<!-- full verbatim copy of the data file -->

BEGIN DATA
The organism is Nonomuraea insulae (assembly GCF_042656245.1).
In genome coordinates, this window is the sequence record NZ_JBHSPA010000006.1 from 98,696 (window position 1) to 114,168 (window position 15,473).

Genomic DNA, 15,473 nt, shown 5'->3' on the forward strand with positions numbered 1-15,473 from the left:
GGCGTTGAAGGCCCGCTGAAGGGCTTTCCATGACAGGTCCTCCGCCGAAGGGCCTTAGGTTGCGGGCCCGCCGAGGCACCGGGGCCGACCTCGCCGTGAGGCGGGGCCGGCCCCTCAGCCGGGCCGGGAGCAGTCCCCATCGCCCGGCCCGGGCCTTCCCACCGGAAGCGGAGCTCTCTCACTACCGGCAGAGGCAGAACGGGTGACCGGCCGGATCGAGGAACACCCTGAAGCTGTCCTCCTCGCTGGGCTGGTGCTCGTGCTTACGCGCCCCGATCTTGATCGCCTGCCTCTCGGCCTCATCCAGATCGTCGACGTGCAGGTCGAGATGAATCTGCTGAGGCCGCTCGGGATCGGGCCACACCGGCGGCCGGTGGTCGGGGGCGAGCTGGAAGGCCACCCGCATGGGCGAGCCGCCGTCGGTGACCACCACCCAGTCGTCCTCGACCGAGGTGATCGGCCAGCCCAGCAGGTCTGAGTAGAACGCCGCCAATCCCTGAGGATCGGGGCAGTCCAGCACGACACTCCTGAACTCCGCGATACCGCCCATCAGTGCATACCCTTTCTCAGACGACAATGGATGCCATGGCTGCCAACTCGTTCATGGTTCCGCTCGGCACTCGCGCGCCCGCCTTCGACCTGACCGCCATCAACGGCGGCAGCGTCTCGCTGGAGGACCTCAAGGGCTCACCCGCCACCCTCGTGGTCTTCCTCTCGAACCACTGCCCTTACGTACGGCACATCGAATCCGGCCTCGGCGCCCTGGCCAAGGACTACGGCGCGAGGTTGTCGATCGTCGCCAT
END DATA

The organism is Nonomuraea insulae (assembly GCF_042656245.1).
In genome coordinates, this window is the sequence record NZ_JBHSPA010000006.1 from 98,696 (window position 1) to 114,168 (window position 15,473).

Genomic DNA, 15,473 nt, shown 5'->3' on the forward strand with positions numbered 1-15,473 from the left:
GGCGTTGAAGGCCCGCTGAAGGGCTTTCCATGACAGGTCCTCCGCCGAAGGGCCTTAGGTTGCGGGCCCGCCGAGGCACCGGGGCCGACCTCGCCGTGAGGCGGGGCCGGCCCCTCAGCCGGGCCGGGAGCAGTCCCCATCGCCCGGCCCGGGCCTTCCCACCGGAAGCGGAGCTCTCTCACTACCGGCAGAGGCAGAACGGGTGACCGGCCGGATCGAGGAACACCCTGAAGCTGTCCTCCTCGCTGGGCTGGTGCTCGTGCTTACGCGCCCCGATCTTGATCGCCTGCCTCTCGGCCTCATCCAGATCGTCGACGTGCAGGTCGAGATGAATCTGCTGAGGCCGCTCGGGATCGGGCCACACCGGCGGCCGGTGGTCGGGGGCGAGCTGGAAGGCCACCCGCATGGGCGAGCCGCCGTCGGTGACCACCACCCAGTCGTCCTCGACCGAGGTGATCGGCCAGCCCAGCAGGTCTGAGTAGAACGCCGCCAATCCCTGAGGATCGGGGCAGTCCAGCACGACACTCCTGAACTCCGCGATACCGCCCATCAGTGCATACCCTTTCTCAGACGACAATGGATGCCATGGCTGCCAACTCGTTCATGGTTCCGCTCGGCACTCGCGCGCCCGCCTTCGACCTGACCGCCATCAACGGCGGCAGCGTCTCGCTGGAGGACCTCAAGGGCTCACCCGCCACCCTCGTGGTCTTCCTCTCGAACCACTGCCCTTACGTACGGCACATCGAATCCGGCCTCGGCGCCCTGGCCAAGGACTACGGCGCGAGGTTGTCGATCGTCGCCAT